-Which stairway would you typically use to vertically vent the Attack stairway?
    -When venting a multiple Dwelling do you make multiple openings bulkhead/scuttle hatches/cut holes? I was under the impression that you only want one hole in the roof to prevent the lateral spread of the fire but I have found some sources that talk about making multiple openings?

    -Do you typically preform vertical ventilation in tax payers or flat roofed row houses when the fire isn't on the top floor, again, do you worry about the fire spreading or is preventing the mushrooming more important then fire spreading vertically?

    Thanks for the help.
    As with everything, the first question should always be, what are we trying to accomplish exactly. With vertical ventilation in a multiple dwelling, the main objective of venting the bulkhead is to protect and attempt to relieve conditions on the upper floors and stairwell...the primary means of escape for occupants & primary means of access for firefighters searching the floors above. Venting of the actual fire area is primarily done via horizontal ventilation of the fire apartment from the outside (not to say that vertical vent wont effect the fire apartment)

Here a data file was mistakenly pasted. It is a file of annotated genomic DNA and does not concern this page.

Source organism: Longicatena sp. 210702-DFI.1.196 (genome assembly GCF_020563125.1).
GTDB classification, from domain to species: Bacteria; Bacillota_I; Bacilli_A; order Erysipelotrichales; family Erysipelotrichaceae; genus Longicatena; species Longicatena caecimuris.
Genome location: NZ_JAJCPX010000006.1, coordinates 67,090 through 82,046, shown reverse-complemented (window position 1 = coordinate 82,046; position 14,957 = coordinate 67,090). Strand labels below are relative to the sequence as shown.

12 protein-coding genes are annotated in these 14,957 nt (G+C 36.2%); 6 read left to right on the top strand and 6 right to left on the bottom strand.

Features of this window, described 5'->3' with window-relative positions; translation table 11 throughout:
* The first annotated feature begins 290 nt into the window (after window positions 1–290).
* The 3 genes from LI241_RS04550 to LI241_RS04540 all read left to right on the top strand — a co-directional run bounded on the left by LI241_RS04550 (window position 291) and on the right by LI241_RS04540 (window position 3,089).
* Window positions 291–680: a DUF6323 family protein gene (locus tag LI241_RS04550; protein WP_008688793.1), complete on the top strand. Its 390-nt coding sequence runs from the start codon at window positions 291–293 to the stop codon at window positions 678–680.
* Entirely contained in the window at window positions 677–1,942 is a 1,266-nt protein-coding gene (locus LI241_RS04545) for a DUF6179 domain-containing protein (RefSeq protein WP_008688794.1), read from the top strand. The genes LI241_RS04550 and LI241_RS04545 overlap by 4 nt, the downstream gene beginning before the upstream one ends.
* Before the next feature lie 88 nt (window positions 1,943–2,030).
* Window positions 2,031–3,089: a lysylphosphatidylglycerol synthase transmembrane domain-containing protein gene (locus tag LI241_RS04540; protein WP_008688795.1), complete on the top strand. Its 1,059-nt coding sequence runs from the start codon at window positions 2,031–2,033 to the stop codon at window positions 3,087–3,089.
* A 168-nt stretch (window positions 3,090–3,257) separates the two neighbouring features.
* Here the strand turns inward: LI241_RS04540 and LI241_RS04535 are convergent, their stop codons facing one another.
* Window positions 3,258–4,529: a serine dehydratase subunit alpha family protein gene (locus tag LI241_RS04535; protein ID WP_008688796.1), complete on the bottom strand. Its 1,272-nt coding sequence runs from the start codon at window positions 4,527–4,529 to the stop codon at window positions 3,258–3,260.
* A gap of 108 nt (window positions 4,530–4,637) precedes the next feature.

-So venting of the skylight and bulkhead door is a priority over anything else done on the roof in the initial stages. Simply venting the bulkhead may draw heat and smoke away from trapped occupants on the upper floors, make it easier for the engine to stretch a line, particularly to the floor above and make access to the stairway and upper floors more bearable for firefighters ascending to search apartments and the stairwell for occupants who may have tried to escape unsuccessfully.....many times, our roofmen have found occupants on the inside of the bulkhead door...after they had tried to escape upward but were unable to get the bulkhead door open.

    Holes are generally NOT cut in roofs of multiple dwellings, unless we have reason to believe the FIRE has extended into the cockloft. If it is suspected, then the roofman will usually make a small inspection hole to determine if fire has entered the cockloft. We do not routinely cut roofs, especially just for smoke....bulkhead/skylight ventilation, combined with horizontal ventilation of the fire area will usually be sufficient. When we cut; it is generally to keep fire from spreading horizontally.